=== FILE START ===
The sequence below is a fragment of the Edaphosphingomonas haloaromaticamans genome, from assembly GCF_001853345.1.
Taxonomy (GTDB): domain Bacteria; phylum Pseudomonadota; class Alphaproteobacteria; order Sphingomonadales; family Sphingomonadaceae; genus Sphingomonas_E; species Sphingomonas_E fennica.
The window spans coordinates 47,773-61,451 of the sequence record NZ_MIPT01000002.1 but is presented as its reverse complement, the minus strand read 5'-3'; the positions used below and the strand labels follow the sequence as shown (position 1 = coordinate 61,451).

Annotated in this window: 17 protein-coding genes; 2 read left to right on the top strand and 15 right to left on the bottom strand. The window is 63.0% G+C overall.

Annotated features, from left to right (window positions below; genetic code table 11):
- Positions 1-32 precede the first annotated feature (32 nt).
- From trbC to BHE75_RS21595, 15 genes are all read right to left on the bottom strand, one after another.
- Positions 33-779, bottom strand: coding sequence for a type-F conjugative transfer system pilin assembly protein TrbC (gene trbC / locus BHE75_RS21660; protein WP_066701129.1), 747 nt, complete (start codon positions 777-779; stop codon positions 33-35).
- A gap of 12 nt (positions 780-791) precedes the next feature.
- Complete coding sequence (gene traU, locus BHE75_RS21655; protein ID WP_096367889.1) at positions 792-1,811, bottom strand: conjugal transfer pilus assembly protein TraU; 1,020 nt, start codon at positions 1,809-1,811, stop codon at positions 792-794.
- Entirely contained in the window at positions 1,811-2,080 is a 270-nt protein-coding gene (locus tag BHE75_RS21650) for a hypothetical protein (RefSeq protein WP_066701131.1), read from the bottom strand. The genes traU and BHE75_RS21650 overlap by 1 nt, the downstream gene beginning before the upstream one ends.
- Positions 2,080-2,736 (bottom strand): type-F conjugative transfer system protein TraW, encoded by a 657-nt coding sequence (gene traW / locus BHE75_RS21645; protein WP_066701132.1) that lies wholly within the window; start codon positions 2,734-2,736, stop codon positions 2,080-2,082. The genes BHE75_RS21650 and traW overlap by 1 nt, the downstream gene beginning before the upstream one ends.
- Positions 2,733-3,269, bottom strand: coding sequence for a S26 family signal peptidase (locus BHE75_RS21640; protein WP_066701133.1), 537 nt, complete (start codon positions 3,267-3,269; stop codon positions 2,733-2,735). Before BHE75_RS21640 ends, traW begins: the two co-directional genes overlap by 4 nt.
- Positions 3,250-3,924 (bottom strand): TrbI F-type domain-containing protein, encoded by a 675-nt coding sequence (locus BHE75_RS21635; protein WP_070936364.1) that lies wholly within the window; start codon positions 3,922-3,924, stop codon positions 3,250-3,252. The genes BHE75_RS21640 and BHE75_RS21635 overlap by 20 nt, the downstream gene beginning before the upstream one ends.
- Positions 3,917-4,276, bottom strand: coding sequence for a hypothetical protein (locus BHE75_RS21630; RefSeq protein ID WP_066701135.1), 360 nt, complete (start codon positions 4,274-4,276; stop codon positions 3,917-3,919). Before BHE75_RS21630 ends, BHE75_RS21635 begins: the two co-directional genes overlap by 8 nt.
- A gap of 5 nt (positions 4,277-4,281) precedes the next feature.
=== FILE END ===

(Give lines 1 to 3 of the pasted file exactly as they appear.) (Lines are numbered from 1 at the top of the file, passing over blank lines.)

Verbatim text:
The sequence below is a fragment of the Edaphosphingomonas haloaromaticamans genome, from assembly GCF_001853345.1.
Taxonomy (GTDB): domain Bacteria; phylum Pseudomonadota; class Alphaproteobacteria; order Sphingomonadales; family Sphingomonadaceae; genus Sphingomonas_E; species Sphingomonas_E fennica.
The window spans coordinates 47,773-61,451 of the sequence record NZ_MIPT01000002.1 but is presented as its reverse complement, the minus strand read 5'-3'; the positions used below and the strand labels follow the sequence as shown (position 1 = coordinate 61,451).